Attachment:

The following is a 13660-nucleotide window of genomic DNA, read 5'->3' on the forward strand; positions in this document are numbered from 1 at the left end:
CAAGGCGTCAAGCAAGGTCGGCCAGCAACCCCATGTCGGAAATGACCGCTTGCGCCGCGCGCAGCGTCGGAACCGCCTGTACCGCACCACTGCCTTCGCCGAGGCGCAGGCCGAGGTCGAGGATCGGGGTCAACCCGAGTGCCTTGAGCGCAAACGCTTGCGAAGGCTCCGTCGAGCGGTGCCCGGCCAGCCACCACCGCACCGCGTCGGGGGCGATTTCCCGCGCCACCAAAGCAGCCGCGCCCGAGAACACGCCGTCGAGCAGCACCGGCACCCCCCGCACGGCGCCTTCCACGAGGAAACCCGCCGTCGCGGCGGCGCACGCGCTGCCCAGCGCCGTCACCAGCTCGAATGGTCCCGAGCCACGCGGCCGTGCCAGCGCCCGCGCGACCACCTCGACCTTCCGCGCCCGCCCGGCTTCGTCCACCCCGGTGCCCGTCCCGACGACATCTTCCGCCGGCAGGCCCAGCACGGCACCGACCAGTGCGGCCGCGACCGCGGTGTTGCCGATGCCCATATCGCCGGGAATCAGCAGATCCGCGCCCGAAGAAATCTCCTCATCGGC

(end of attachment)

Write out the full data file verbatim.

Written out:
The following is a 13660-nucleotide window of genomic DNA, read 5'->3' on the forward strand; positions in this document are numbered from 1 at the left end:
CAAGGCGTCAAGCAAGGTCGGCCAGCAACCCCATGTCGGAAATGACCGCTTGCGCCGCGCGCAGCGTCGGAACCGCCTGTACCGCACCACTGCCTTCGCCGAGGCGCAGGCCGAGGTCGAGGATCGGGGTCAACCCGAGTGCCTTGAGCGCAAACGCTTGCGAAGGCTCCGTCGAGCGGTGCCCGGCCAGCCACCACCGCACCGCGTCGGGGGCGATTTCCCGCGCCACCAAAGCAGCCGCGCCCGAGAACACGCCGTCGAGCAGCACCGGCACCCCCCGCACGGCGCCTTCCACGAGGAAACCCGCCGTCGCGGCGGCGCACGCGCTGCCCAGCGCCGTCACCAGCTCGAATGGTCCCGAGCCACGCGGCCGTGCCAGCGCCCGCGCGACCACCTCGACCTTCCGCGCCCGCCCGGCTTCGTCCACCCCGGTGCCCGTCCCGACGACATCTTCCGCCGGCAGGCCCAGCACGGCACCGACCAGTGCGGCCGCGACCGCGGTGTTGCCGATGCCCATATCGCCGGGAATCAGCAGATCCGCGCCCGAAGAAATCTCCTCATCGGC